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posted on 08 January 2018

Early Headlines: Asia Stocks Mixed, Oil Up, Dollar And Gold Flat, Global Stocks Go Vertical, Global Mfg Surges, Fire And Fury, London Home Prices Slashed, India Growth, And More

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Early Bird Headlines 08 January 2018

Econintersect: Here are some of the headlines we found to help you start your day. For more headlines see our afternoon feature for GEI members, What We Read Today, published Monday, Wednesday and Friday, which has many more headlines and a number of article discussions to keep you abreast of what we have found interesting.

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Global

asia.pac.2018.jan.08

Click for large image.

global.stocks.2018.jan.05

U.S.

  • Read the Trump Atonement That Steve Bannon Was Going to Release - Until Trump Dropped a Bomb on Him (Daily Beast) On Wednesday morning, Steve Bannon and his closest advisers were preparing a statement to atone for scorched-earth comments he’d made about President Donald Trump and his eldest son Donald Trump Jr., that had been printed in Michael Wolff’s new book on the Trump White House. But before Team Bannon was able to make its statement public, the president dropped atomic tonnage on his former White House chief strategist. Trump’s statement, which as, The Daily Beast reported, he personally dictated key parts of, read:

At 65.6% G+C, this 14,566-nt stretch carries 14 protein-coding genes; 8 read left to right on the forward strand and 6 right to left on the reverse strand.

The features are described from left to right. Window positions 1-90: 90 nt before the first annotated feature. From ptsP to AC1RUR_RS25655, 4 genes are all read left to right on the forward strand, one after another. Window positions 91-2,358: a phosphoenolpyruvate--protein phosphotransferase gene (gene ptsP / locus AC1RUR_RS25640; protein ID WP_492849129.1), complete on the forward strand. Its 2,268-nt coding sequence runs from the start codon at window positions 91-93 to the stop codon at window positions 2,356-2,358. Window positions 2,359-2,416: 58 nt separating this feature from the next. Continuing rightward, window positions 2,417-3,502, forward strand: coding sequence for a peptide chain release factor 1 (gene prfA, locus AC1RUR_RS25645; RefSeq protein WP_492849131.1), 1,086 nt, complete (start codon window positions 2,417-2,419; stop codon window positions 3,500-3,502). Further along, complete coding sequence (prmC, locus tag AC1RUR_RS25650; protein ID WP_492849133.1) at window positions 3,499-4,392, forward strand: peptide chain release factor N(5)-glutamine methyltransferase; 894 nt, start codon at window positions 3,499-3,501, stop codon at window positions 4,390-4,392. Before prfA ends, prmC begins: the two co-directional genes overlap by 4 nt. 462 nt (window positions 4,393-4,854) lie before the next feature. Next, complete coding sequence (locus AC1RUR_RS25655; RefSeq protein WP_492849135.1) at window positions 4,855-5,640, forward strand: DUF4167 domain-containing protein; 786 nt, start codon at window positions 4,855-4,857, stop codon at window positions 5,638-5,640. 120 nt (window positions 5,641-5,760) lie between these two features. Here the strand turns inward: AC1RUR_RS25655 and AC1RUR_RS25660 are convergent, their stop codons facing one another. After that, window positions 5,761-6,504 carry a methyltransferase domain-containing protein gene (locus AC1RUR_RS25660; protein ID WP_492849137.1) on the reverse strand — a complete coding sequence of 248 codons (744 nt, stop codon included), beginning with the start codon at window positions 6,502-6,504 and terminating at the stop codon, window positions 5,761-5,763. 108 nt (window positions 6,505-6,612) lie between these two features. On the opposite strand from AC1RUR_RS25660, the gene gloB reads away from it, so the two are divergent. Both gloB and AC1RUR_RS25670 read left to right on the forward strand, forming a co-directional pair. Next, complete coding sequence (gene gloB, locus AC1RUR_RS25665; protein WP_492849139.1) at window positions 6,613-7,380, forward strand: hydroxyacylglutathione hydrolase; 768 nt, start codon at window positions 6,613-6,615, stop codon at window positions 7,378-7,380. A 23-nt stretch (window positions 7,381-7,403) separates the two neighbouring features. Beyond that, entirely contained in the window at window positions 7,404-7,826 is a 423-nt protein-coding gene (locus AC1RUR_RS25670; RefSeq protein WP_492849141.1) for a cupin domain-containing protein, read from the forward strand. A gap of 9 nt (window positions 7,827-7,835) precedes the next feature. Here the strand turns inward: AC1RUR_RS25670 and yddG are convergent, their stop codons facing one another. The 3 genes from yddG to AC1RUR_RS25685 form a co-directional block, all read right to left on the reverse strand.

“Steve Bannon has nothing to do with me or my Presidency. When he was fired, he not only lost his job, he lost his mind."

  • Rush to defend Trump from book’s claims creates more debate (The Hill) Trump administration officials on Sunday are playing defense for their boss against shocking allegations reported in a new book detailing the first year of Trump’s presidency. Multiple individuals close to President Trump hit the Sunday show circuit, including two Cabinet officials, but White House policy advisor Stephen Miller became the talk of the morning after Jake Tapper abruptly cut off a contentious interview with the Trump aide during CNN’s “State of the Union".
  • Bannon praises Trump Jr as a 'patriot' and 'good man' after book criticism (The Hill) Former White House chief strategist Stephen Bannon in a new statement praised Donald Trump Jr. as a "patriot" and a "good man" and expressed "regret" for his delayed response to quoted criticism in a book released last week. Bannon added that his support for President Trump and his agenda is "unwavering." Bannon said in a statement provided to Axios, referring to Trump Jr.:

"He has been relentless in his advocacy for his father and the agenda that has helped turn our country around."

  • GOP senators request criminal investigation of Trump dossier author (The Hill) Two Republican senators are asking the Department of Justice to open a criminal investigation into Christopher Steele, the author of a controversial opposition research dossier on President Trump. Sens. Chuck Grassley (Iowa) and Lindsey Graham (S.C.) sent a letter to Deputy Attorney General Rod Rosenstein and FBI Director Christopher Wray asking that they investigate if the former British intelligence agent lied to federal authorities.
  • California moves to ban sales of fossil-fueled cars from 2040 (New Atlas) California Assembly member Phil Ting, a Democrat out of San Francisco, has introduced a bill to ban the sale of fossil-fueled vehicles in California from 2040. If adopted, the Clean Cars 2040 bill would require all new passenger vehicle registrations to be zero-emissions, and would take effect on January 1, 2040. It doesn't apply to commercial vehicles over 10,000 lbs, and it doesn't ban existing combustion cars or prevent people from moving into California and registering their pre-owned combustion car with California plates.